One giant leap for private citizenry

Tuesday, 22 June 2004 — 10:36am | Science, Television

First of all, hats off to the many minds behind SpaceShipOne for being the ones to finally do something that is, in many ways, decades overdue – and outdoing NASA in the process. To that end I refer to the launch system, which for a change, did not require dumping a Saturn V in the ocean. NASA has been talking about a rocket-free, reusable launch system for decades – I am personally in possession of a colouring book that predicted a target date of 1997 – but funding cuts and massive organizational problems have left the NASA-driven development of manned spaceflight completely stagnant for the past twenty years. We should be nothing short of ashamed that we are four years into the once-heralded and ever so futuristic-sounding “twenty-first century”, and we don’t even have moon colonies. It’s about time we saw the results of some actual initiative, and my, are they ever results. Space.com has some excellent coverage, including a thorough feature debating the implications of this monumental event.

What does this mean for humanity? Well, aside from the fact that one of the biggest obstacles to the proliferation of manned spaceflight is a government trapped by the reluctance of taxpayers to act as financiers, it means that we may be hurtling towards a different future than the one envisioned by the likes of Gene Roddenberry. It always struck me as odd that space traffic was under such tight governmental control after the formation of the United Federation of Planets. Now, before anybody brings up the counterexample of how Zefram Cochrane’s landmark warp flight in 2061 was a private initiative, or how socio-political factors like a war against an external common enemy (in this case, the Romulan Empire) tends to bring everybody under a single flag, my point here is that under the Federation, private spaceflight all but disappeared. One would think that the private citizens of Earth would have more than just the occasional cargo freighter to call their own.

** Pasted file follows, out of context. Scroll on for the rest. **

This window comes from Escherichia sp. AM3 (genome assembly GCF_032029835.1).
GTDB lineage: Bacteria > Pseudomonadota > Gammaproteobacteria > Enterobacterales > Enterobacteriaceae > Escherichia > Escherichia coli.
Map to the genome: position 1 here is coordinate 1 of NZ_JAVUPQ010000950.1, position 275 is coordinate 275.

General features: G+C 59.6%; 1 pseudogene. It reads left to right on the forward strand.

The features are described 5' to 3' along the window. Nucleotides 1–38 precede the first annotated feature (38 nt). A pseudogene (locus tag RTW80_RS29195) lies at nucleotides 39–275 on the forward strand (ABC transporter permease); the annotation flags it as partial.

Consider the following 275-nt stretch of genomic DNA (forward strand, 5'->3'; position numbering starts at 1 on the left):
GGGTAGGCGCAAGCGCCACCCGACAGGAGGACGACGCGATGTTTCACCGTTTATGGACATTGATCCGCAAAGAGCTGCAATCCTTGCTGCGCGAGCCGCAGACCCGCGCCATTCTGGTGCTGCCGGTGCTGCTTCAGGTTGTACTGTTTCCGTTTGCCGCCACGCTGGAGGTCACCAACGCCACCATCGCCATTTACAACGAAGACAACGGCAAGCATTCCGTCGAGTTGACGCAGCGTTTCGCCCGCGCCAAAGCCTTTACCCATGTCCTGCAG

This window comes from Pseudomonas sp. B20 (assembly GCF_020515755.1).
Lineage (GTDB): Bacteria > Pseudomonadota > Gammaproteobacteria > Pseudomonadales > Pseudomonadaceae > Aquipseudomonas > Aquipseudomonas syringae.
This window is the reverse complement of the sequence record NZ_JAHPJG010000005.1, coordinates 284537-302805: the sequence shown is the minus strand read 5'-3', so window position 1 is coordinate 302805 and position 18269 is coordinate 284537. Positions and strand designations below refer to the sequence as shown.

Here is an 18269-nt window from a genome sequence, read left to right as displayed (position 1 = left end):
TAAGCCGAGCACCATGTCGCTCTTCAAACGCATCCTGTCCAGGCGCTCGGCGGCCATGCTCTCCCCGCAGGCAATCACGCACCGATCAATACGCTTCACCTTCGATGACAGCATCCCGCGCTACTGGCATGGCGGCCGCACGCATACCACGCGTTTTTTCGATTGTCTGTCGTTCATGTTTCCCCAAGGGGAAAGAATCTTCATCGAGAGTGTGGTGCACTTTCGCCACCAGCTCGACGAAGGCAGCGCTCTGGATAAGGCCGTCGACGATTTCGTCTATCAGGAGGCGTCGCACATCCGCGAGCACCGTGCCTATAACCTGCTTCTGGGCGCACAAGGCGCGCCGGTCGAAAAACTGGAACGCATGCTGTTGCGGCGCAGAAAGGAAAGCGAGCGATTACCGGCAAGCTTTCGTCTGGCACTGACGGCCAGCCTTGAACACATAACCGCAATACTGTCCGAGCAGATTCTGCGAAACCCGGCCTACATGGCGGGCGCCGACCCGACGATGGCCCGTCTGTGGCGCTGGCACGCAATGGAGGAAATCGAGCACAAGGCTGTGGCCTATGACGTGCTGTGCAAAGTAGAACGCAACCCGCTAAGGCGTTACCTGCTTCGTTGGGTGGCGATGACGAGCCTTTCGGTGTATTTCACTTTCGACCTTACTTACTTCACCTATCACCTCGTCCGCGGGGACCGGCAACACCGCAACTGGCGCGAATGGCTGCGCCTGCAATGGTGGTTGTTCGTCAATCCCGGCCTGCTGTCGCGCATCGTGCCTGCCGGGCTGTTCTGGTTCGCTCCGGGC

So maybe even the Paul Allens of the world can’t quite afford a Galaxy-class NCC-1701-D, but Cochrane demonstrated that warp-capable spacecraft were more than achievable – and similar to the method of SpaceShipOne’s launch, it actually beat the government to doing it first. Either the commercial crafts and routes are sparse to non-existent, or we just never see them. Of course, given the little we know about Trekonomics – what, with Federation credits as some sort of abstract currency replacement – I suspect the former is closer to the truth, as far as truth goes in works of fiction. This is not to say that big government is not a solution once the human race reaches a point where a UFP equivalent is possible, but it is certainly not how we’ll get there.

Enterprise, by the way, is a surprisingly good show. I’m a little behind, having not followed it very regularly since the first season (it is now entering its fourth), but it is the only television drama of any interest this day and age. The fact that television generally sucks is a matter worthy of separate examination, and has to do with yucky political stuff like what to do with the CBC. Look forward to it.

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